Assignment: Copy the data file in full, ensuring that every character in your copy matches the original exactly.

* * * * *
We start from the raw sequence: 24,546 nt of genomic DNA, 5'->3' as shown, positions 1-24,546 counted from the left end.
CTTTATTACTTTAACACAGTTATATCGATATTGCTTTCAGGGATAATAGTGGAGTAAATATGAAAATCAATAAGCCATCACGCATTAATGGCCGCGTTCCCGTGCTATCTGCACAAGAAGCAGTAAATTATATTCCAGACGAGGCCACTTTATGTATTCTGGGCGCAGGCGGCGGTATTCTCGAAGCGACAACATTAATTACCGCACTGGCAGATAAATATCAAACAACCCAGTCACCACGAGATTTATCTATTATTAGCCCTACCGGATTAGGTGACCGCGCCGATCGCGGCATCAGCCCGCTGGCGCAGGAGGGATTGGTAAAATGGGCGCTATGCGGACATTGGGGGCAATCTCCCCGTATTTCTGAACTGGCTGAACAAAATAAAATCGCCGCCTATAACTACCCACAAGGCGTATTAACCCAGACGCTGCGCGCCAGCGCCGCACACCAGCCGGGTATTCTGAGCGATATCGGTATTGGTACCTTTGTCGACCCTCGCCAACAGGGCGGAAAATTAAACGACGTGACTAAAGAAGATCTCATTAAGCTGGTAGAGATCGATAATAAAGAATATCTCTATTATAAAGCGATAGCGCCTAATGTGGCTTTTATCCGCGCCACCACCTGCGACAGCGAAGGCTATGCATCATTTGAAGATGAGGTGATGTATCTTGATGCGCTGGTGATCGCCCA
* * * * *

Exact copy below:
We start from the raw sequence: 24,546 nt of genomic DNA, 5'->3' as shown, positions 1-24,546 counted from the left end.
CTTTATTACTTTAACACAGTTATATCGATATTGCTTTCAGGGATAATAGTGGAGTAAATATGAAAATCAATAAGCCATCACGCATTAATGGCCGCGTTCCCGTGCTATCTGCACAAGAAGCAGTAAATTATATTCCAGACGAGGCCACTTTATGTATTCTGGGCGCAGGCGGCGGTATTCTCGAAGCGACAACATTAATTACCGCACTGGCAGATAAATATCAAACAACCCAGTCACCACGAGATTTATCTATTATTAGCCCTACCGGATTAGGTGACCGCGCCGATCGCGGCATCAGCCCGCTGGCGCAGGAGGGATTGGTAAAATGGGCGCTATGCGGACATTGGGGGCAATCTCCCCGTATTTCTGAACTGGCTGAACAAAATAAAATCGCCGCCTATAACTACCCACAAGGCGTATTAACCCAGACGCTGCGCGCCAGCGCCGCACACCAGCCGGGTATTCTGAGCGATATCGGTATTGGTACCTTTGTCGACCCTCGCCAACAGGGCGGAAAATTAAACGACGTGACTAAAGAAGATCTCATTAAGCTGGTAGAGATCGATAATAAAGAATATCTCTATTATAAAGCGATAGCGCCTAATGTGGCTTTTATCCGCGCCACCACCTGCGACAGCGAAGGCTATGCATCATTTGAAGATGAGGTGATGTATCTTGATGCGCTGGTGATCGCCCA